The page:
That remark infuriated the Rwandan government which angrily declared it was not prepared to negotiate with ‘terrorists’. Social media trolls believed to be close to the government peppered Sisulu with insults. Normalisation was suspended.
The Karegeya inquest is making things worse. It now seems likely that if the police confirm to Magistrate Mathopa that they have not sought to extradite the four Rwandan suspects, they will be asked to do so. If they do, Rwanda will no doubt refuse to hand over the suspects, but in the process, will be forced to field awkward questions from media and others about why it won’t.
Then, Nel said, the next step should be to issue an international arrest warrant for them so that if the suspects set foot in another country which has an extradition treaty with South Africa, they can be arrested and brought to trial. If no suspects are arrested, the inquest can proceed, with everyone confident in the knowledge that the authorities have done all they can to prosecute the suspects. The inquest would no doubt unearth more embarrassments for Kigali.
It’s beginning to look as though South Africa and Rwanda’s interests are inherently incompatible, and not only because of this case. Last week Kagame, acting as current chairperson of the African Union (AU), convened a meeting of presidents of the Southern African Development Community and the International Conference on the Great Lakes Region in Addis Ababa. It included Ramaphosa.
Kagame, supported by Angola, the Republic of the Congo, Uganda and Chad, persuaded the ad hoc summit to issue a call for the Constitutional Court of the Democratic Republic of the Congo (DRC) to suspend its expected declaration of Félix Tshisekedi as winner of the presidential elections.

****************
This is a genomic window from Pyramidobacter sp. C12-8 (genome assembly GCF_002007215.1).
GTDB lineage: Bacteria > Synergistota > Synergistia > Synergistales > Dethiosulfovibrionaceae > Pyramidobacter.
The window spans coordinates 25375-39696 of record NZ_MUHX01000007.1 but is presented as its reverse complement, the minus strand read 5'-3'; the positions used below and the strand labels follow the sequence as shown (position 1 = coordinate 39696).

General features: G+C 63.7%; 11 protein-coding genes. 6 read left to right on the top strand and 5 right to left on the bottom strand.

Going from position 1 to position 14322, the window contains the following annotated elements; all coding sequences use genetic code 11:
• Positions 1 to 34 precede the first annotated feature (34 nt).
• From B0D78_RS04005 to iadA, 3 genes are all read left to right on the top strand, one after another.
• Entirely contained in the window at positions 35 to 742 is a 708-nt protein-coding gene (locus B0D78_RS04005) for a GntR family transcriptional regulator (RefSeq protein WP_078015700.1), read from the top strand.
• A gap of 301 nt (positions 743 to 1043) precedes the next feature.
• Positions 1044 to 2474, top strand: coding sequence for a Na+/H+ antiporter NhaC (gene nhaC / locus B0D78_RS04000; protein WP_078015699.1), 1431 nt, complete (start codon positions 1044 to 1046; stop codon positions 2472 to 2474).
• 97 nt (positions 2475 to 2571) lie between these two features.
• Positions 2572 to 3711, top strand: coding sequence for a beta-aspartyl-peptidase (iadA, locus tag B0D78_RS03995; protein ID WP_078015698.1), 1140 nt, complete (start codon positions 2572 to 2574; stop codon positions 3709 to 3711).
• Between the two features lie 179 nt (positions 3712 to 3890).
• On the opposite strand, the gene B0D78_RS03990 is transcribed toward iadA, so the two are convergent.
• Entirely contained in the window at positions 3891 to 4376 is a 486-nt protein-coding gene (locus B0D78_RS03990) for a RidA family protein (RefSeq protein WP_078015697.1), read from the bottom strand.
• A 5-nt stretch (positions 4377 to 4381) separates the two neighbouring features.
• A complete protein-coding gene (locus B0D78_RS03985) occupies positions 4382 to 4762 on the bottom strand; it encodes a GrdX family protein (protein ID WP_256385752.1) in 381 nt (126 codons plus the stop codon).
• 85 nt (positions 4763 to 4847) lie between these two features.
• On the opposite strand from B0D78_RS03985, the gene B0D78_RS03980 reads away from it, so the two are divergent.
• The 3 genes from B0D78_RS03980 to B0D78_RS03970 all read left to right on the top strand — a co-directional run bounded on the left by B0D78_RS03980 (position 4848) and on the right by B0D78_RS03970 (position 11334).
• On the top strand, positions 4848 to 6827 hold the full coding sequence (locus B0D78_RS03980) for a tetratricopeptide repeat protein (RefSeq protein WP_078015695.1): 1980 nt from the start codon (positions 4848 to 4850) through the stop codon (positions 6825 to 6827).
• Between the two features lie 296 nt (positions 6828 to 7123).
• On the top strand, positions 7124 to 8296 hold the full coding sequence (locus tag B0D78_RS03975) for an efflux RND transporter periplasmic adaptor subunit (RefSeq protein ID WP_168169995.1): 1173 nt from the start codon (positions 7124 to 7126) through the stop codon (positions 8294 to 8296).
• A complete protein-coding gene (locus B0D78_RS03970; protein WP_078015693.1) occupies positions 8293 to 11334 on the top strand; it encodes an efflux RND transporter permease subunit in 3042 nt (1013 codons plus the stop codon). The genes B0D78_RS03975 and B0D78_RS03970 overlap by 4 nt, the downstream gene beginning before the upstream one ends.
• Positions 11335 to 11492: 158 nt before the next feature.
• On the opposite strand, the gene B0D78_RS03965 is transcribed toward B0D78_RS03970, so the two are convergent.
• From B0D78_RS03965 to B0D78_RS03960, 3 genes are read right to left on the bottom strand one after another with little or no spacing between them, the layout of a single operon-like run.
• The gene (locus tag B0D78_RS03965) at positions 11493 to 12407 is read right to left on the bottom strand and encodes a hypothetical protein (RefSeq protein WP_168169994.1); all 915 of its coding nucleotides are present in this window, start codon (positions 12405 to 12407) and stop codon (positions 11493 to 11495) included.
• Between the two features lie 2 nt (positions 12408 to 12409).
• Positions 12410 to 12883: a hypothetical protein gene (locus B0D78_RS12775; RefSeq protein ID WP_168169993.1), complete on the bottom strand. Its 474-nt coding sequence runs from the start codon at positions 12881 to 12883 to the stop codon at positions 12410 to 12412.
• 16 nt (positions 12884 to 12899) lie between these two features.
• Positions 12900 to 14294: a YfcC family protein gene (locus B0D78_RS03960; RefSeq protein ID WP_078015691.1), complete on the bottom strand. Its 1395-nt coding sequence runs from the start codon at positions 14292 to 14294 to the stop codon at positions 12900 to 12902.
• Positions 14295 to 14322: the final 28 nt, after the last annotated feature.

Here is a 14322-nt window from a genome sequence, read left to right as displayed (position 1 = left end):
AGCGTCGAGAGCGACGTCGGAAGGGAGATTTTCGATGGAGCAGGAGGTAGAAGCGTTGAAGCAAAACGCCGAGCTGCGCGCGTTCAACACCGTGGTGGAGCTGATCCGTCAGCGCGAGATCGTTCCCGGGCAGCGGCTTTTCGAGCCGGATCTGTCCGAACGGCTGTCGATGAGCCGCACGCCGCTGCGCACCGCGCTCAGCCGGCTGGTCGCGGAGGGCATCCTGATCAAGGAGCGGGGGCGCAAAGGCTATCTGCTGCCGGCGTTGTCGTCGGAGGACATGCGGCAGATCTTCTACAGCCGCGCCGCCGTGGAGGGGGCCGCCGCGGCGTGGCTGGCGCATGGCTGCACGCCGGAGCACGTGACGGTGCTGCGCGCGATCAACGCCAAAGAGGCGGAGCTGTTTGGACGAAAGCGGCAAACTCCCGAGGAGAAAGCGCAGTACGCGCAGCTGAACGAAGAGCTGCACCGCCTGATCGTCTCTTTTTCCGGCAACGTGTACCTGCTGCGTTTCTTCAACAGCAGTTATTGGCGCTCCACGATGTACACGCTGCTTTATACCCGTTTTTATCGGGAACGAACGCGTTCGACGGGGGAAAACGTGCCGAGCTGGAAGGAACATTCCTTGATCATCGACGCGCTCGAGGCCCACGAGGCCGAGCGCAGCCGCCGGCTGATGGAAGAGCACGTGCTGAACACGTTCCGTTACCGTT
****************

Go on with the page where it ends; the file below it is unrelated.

Kagame was to lead a delegation of some of these presidents to Kinshasa this past Monday to examine allegations of vote rigging which many observers believe robbed candidate Martin Fayulu of victory.
Ramaphosa and Namibia’s Hage Geingob seemed to be the only ones opposing these decisions. Although Ramaphosa was to be part of the Kinshasa delegation, Pretoria was incensed at what it saw as Kagame railroading the African presidents into interference in the DRC’s legal autonomy.
There was plenty of hypocrisy to go around of course. Kagame intervening in the name of democracy? Pretoria upholding the sanctity of the DRC Constitutional Court when it knew that Tshisekedi’s ‘victory’ was just a ploy by ‘outgoing’ President Joseph Kabila to remain the power behind the throne? Then the DRC Constitutional Court confirmed Tshisekedi’s victory on Sunday, thereby pre-empting the visit by Kagame and the other presidents the next day.
South Africa and Rwanda could no doubt do many things together on the continent like advancing the African Continental Free Trade Agreement and reforming the AU – if they could only stand each other. But they seem to be inherently incompatible. One thing or another will always erupt to sabotage this reconciliation of irreconcilables.
Peter Fabricius, ISS Consultant